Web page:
Codefry has been a long-time user of COTS (commercial off-the-shelf) GIS software, utilizing such stacks as Esri ArcGIS or Google Earth Enterprise in our custom visualization applications. However, as spatial data and mapping have become more common, we realized a developing need for less costly implementations of maps and spatial databases. Over the past several months, I’ve investigated open source alternatives to enterprise GIS solutions using an AWS (Amazon Web Service) instance of Ubuntu 14.04 running on Amazon’s free tier. This is an excellent option for those wishing to easily explore application development without needing to stand up your own development server.

One of the first necessary components of an Enterprise GIS is a database. Most geographic data I’ve encountered has been tabular, so I decided to avoid unstructured NOSQL databases such as mongodb and stick with a traditional RDMS (relational database management system). PostGIS is a well-supported open source spatial database built on the popular Postgresql platform. It is packaged with a variety of native spatial operations and supports multiple geographic types (raster, vector-polygon, vector-point, etc.). It also follows the Open Geospatial Consortium’s (OGC) Simple Features for SQL Specification. See this link for a complete list of features.

Many options exist for a GIS application server, from a more customizable node.js implementation to many different prepackaged options such as mapnik, mapserver, geoserver and dozens of others available on the popular open source online community GitHub. I decided to investigate Geoserver’s functionality based on several appealing factors:

  • Intuitive administrative GUI
  • Integration with OpenLayers, a popular JavaScript mapping library
  • Open Geospatial Consortium (OGC) Compliant Services such as WFS, WMS, and WFS-T
  • Newer formats such as geojson supported
  • Simple REST based services
  • Native support for PostgreSQL

I’m sure other great application servers exist, and because this is an exploratory project and therefore has no specific requirements, the choice is somewhat arbitrary. But after working with it, I’m happy to find out how easy geoserver is to pick up and understand.

Several GIS applications for creating and manipulating data are available and widely used in the open-source community. QGIS is one of the more popular utilities due to its extensibility, GUI interface, and out-of-the-box integration with other GIS tools such as GDAL (geospatial data abstraction library), the de-facto command-line utility for working with vector and raster geospatial data. Using a combination of QGIS and Python, I created a text file of all landing facilities registered with the Federal Aviation Administration and then imported the data into a PostGIS table. A second Python script downloads a fresh copy of the data from the FAA’s public-facing website and overwrites the data in the PostGIS table – this script can be configured to run on a reoccurring basis so the data never becomes outdated.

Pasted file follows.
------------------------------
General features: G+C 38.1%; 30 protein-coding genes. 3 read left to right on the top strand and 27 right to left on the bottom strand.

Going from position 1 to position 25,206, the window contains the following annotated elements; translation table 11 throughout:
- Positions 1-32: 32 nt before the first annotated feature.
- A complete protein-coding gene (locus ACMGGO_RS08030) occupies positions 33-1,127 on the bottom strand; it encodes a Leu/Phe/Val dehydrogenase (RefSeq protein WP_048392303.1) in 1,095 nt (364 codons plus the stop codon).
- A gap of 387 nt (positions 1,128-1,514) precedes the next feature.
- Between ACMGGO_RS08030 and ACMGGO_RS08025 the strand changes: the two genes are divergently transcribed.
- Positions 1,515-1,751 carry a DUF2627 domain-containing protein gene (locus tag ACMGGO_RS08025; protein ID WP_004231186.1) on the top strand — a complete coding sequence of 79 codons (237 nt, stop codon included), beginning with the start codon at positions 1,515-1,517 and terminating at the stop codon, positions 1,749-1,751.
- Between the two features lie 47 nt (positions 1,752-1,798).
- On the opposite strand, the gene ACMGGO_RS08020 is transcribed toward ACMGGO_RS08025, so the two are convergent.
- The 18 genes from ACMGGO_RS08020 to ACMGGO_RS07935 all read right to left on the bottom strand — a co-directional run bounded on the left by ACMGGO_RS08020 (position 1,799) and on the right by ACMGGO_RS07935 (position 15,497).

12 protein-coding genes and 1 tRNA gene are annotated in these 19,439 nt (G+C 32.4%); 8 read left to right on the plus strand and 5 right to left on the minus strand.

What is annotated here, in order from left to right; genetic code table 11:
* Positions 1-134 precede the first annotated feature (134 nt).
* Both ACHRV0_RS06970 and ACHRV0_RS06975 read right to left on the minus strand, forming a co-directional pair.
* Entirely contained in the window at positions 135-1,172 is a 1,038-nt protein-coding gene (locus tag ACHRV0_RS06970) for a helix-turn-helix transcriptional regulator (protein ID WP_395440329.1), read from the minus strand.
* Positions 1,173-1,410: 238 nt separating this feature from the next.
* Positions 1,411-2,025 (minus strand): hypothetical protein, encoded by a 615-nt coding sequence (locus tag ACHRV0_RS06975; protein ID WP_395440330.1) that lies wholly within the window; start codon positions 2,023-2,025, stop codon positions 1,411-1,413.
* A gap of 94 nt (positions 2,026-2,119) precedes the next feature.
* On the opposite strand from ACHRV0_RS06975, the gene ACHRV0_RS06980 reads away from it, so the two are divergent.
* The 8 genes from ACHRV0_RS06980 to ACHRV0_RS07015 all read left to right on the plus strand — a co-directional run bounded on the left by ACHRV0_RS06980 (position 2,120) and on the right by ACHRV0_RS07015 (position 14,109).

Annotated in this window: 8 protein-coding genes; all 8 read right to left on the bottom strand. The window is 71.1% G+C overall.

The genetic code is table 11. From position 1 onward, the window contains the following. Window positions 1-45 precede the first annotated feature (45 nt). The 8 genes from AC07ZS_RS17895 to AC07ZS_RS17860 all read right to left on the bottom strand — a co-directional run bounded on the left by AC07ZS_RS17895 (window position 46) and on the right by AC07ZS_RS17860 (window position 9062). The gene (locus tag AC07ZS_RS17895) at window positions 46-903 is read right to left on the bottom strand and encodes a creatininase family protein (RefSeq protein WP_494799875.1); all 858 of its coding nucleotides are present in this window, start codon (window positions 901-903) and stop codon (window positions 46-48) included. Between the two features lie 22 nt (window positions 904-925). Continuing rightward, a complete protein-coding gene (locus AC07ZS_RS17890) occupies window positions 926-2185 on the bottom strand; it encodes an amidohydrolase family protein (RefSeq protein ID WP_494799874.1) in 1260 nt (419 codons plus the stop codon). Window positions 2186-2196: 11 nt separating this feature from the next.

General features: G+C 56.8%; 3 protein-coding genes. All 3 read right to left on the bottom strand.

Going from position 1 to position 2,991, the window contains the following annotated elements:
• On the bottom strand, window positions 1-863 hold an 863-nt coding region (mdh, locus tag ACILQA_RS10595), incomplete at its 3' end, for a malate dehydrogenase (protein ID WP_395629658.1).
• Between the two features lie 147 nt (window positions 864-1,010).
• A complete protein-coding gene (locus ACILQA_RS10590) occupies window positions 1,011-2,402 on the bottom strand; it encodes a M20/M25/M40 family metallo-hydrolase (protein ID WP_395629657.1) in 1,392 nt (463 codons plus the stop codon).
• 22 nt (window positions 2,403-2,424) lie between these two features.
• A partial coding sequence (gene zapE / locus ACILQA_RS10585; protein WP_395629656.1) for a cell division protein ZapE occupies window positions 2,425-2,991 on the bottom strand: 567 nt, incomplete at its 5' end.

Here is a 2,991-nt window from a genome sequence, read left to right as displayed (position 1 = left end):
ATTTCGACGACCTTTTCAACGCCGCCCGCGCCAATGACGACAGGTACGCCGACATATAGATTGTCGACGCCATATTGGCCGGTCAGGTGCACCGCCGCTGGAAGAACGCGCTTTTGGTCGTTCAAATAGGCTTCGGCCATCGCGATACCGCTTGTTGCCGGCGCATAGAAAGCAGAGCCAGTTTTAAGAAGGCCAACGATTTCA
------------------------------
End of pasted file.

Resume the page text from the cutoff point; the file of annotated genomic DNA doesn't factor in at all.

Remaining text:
The last step involves deciding upon which of the several client-side mapping applications to use. I wanted a lightweight javascript library to visualize my landing facilities. Three seem to be the most popular: OpenLayersLeaflet, and Mapbox (originally called Wax). Mapbox is derived from Leaflet, but I chose OpenLayers for its comprehensive examples and easy integration with WFS (Web Feature Service), which is the service on which I planned to publish my landing facility data.

To put it all together, all I needed to do was register my Postgresql database with Geoserver, and expose the landing facilities table as a layer. This enabled basic REST endpoints for my data, on which I was able to build a quick web page using OpenLayers JavaScript API. I used Stamen Design’s “Watercolor” basemap and created some quick labeling to display airport IDs when the map scale is small enough. The dataset is close to 20,000 records, so for performance purposes, users cannot zoom out past the regional level lest the map tries to draw thousands of individual points. Alternatively, I could use a WMS layer to just generate an image to overlay on the basemap, but I prefer individual features because it gives a developer more granular control. Maps can be built quickly using all free, open-source tools, and the underlying technology provides a framework on which more complicated geovisuzations are easily developed.

Categories: GIS